During his time as a paid informant, Gonzalez continued his in criminal activities. Along with a group of accomplices, Gonzalez stole more than 180 million payment card accounts from companies including OfficeMax, Dave and Buster’s and Boston Market.
Matthew Bevan and Richard Pryce
Matthew Bevan and Richard Pryce are a team of British Famous Hackers who hacked into multiple military networks in 1996, including Griffiss Air Force Base, the Defense Information System Agency and the Korean Atomic Research Institute (KARI). Bevan (Kuji) and Pryce (Datastream Cowboy) have been accused of nearly starting a third world war after they dumped KARI research onto American military systems.
Jeanson James Ancheta
Jeanson James Ancheta had no interest in hacking systems for credit card data or crashing networks to deliver social justice. Instead, Ancheta was curious about the use of bots—software-based robots that can infect and ultimately control computer systems. Using a series of large-scale “botnets,” he was able to compromise more than 400,000 computers in 2005. According to Ars Technica, he then rented these machines out to advertising companies and was also paid to directly install bots or adware on specific systems. Ancheta was sentenced to 57 months in prison. This was the first time a hacker was sent to jail for the use of botnet technology.
In February 2000, 15-year-old Michael Calce, also known as “Mafiaboy,” discovered how to take over networks of university computers. He used their combined resources to disrupt the number-one search engine at the time: Yahoo. Within one week, he’d also brought down Dell, eBay, CNN and Amazon using a distributed-denial-of-service (DDoS) attack that overwhelmed corporate servers and caused their websites to crash. Calce’s wake-up call was perhaps the most jarring for cyber crime investors and internet proponents. If the biggest websites in the world—valued at over $1 billion—could be so easily sidelined, was any online data truly safe? It’s not an exaggeration to say that the development of cyber crime legislation suddenly became a top government priority thanks to Calce’s hack.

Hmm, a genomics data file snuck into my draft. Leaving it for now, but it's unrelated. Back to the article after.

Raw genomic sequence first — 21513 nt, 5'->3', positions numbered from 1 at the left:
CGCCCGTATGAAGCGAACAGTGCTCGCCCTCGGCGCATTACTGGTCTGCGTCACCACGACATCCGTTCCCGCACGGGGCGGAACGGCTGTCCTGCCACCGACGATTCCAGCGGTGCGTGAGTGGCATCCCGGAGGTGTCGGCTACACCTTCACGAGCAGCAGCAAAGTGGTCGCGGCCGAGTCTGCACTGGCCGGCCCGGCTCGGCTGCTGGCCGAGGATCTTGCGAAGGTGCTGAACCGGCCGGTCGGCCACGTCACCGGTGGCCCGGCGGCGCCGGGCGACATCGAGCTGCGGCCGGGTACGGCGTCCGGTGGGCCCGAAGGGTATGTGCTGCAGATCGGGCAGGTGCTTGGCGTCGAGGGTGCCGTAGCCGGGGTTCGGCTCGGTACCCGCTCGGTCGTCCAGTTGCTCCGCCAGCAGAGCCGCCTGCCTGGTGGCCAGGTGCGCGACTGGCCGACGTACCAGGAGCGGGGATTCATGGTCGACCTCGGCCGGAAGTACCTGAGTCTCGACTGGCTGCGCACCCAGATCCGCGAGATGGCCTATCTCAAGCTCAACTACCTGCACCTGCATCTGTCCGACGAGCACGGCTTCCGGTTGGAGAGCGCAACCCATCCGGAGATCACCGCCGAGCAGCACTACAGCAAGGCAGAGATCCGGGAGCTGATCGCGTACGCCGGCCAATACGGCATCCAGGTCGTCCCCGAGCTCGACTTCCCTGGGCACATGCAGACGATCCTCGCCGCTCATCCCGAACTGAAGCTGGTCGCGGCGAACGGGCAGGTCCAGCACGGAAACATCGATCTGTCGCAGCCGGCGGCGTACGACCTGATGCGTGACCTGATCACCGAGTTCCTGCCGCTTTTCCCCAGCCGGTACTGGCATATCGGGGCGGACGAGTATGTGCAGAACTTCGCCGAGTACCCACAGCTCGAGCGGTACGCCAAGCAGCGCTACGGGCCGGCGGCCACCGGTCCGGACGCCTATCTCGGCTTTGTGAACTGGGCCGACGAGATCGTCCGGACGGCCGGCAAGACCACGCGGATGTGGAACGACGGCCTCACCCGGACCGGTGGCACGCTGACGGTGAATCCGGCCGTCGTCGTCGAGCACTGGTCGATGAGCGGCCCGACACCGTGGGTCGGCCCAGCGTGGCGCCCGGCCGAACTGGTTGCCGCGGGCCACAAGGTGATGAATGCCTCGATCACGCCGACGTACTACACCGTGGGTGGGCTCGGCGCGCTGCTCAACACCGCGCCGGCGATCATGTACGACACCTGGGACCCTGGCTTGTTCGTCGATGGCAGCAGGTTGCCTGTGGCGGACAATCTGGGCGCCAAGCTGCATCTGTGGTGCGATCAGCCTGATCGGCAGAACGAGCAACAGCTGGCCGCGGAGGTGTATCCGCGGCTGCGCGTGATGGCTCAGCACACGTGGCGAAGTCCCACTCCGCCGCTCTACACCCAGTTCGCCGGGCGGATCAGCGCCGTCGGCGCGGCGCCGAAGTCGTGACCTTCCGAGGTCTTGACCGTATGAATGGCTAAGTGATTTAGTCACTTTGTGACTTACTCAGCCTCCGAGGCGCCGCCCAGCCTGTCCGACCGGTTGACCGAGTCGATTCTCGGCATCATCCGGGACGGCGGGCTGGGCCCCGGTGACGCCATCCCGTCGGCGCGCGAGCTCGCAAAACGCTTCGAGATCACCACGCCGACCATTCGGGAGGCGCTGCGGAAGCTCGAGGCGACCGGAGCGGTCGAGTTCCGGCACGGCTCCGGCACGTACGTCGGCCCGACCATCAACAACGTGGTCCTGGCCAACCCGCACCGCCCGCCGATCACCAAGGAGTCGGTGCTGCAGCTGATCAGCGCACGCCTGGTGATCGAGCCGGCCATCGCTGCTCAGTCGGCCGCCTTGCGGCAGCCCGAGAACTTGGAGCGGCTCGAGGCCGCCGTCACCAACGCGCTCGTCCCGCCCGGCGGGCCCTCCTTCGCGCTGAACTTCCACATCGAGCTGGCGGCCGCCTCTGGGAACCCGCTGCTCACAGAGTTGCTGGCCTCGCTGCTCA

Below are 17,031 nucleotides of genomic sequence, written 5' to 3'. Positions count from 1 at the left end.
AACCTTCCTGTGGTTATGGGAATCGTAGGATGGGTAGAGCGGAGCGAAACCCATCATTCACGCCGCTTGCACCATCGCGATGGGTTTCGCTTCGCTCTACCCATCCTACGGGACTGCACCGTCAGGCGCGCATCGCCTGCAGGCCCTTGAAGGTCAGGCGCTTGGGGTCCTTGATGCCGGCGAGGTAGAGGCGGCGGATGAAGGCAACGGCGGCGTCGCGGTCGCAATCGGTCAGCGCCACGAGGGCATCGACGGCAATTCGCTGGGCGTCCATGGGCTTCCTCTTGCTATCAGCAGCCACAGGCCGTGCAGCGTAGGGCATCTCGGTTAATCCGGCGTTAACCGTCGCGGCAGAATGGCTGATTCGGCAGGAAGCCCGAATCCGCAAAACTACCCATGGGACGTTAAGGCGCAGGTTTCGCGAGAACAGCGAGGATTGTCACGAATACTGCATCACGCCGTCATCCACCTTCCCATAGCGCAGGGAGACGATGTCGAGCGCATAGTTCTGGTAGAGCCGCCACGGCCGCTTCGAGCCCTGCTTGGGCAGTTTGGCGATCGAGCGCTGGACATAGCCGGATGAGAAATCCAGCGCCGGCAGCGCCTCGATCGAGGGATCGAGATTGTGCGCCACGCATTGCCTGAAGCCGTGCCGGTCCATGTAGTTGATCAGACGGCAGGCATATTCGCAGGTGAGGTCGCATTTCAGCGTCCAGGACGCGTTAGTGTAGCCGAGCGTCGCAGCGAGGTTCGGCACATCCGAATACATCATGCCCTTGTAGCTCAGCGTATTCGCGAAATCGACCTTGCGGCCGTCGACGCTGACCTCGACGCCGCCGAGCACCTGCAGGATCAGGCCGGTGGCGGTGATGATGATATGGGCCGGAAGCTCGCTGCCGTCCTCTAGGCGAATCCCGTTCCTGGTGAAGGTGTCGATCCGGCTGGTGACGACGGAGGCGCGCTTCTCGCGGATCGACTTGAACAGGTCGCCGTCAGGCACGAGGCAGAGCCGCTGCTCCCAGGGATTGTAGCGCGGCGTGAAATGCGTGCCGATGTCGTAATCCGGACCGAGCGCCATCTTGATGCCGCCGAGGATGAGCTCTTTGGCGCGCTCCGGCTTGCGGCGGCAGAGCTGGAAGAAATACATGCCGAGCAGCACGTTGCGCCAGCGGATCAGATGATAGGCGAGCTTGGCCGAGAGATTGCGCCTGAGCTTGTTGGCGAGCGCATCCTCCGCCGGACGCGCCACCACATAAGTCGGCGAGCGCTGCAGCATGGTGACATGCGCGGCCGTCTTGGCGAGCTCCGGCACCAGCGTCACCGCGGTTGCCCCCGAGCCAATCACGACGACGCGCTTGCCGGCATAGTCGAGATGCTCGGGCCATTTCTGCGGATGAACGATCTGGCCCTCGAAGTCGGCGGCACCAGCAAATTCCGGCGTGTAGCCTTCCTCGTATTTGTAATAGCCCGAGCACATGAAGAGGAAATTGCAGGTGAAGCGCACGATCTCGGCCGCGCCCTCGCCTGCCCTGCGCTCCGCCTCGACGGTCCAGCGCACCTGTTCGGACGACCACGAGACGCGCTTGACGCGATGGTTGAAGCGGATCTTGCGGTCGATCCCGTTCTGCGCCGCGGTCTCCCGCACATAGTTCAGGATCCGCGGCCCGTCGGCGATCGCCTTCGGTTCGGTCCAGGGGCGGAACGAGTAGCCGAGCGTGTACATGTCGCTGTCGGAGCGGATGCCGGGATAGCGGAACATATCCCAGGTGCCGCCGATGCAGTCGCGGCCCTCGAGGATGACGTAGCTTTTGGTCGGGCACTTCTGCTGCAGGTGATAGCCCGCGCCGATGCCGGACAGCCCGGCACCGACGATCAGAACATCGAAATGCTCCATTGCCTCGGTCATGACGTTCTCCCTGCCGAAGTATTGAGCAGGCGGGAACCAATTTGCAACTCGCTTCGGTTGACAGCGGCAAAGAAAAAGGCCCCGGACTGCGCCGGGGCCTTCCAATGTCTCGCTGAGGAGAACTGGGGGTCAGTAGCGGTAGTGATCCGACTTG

In 1983, a 17-year-old Poulsen, using the alias Dark Dante, hacked into ARPANET, the Pentagon’s computer network. Although he was quickly caught, the government decided not to prosecute Poulsen, who was a minor at the time. Instead, he was let off with a warning.